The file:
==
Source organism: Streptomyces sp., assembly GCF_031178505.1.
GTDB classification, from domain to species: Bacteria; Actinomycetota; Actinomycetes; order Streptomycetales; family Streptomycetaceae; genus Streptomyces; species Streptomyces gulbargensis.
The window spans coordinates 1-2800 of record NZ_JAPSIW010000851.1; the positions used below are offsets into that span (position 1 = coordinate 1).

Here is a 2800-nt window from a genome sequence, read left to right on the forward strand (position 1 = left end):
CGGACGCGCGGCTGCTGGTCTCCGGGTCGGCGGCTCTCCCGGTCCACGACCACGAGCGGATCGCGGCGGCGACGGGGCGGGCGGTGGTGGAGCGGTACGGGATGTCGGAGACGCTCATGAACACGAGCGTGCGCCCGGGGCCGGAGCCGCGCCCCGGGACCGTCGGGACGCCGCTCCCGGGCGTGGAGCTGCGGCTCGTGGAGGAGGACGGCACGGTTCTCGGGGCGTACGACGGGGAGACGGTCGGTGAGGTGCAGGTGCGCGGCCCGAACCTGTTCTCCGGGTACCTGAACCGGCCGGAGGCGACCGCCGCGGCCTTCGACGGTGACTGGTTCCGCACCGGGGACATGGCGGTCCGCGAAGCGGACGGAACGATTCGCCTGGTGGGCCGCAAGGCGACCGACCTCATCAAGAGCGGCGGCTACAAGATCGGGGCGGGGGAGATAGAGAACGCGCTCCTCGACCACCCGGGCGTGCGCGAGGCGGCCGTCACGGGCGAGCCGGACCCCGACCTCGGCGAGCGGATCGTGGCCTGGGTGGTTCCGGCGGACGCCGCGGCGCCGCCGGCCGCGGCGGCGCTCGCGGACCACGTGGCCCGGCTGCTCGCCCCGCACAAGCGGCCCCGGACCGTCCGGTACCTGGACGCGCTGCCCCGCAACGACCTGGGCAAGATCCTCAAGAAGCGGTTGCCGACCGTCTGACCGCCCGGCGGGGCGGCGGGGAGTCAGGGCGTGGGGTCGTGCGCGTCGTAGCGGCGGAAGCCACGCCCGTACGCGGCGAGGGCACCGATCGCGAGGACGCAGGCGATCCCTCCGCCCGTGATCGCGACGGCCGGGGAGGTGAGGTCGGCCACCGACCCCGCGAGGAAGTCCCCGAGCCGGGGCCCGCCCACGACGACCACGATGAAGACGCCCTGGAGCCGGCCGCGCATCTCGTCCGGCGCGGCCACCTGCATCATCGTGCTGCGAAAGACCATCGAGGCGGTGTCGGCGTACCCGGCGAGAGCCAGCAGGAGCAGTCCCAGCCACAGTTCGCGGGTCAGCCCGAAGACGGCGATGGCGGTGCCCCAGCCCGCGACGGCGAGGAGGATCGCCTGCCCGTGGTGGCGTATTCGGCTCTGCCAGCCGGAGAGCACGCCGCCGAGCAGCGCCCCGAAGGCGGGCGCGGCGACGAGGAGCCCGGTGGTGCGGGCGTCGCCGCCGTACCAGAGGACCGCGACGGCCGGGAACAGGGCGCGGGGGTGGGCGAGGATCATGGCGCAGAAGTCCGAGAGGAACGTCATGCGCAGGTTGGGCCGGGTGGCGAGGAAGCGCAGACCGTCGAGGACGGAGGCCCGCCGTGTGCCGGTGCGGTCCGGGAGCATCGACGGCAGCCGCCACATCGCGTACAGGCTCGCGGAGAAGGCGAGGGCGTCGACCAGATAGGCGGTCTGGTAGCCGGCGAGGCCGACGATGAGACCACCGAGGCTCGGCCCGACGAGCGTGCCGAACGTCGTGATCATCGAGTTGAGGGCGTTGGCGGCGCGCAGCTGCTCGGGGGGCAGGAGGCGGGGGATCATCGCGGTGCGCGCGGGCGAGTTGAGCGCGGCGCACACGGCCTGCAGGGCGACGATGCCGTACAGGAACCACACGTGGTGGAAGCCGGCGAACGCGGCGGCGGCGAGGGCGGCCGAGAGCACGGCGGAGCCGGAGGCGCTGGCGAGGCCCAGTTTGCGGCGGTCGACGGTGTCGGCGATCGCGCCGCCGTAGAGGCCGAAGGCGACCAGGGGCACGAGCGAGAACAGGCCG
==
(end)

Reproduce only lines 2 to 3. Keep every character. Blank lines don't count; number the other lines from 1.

GTDB classification, from domain to species: Bacteria; Actinomycetota; Actinomycetes; order Streptomycetales; family Streptomycetaceae; genus Streptomyces; species Streptomyces gulbargensis.
The window spans coordinates 1-2800 of record NZ_JAPSIW010000851.1; the positions used below are offsets into that span (position 1 = coordinate 1).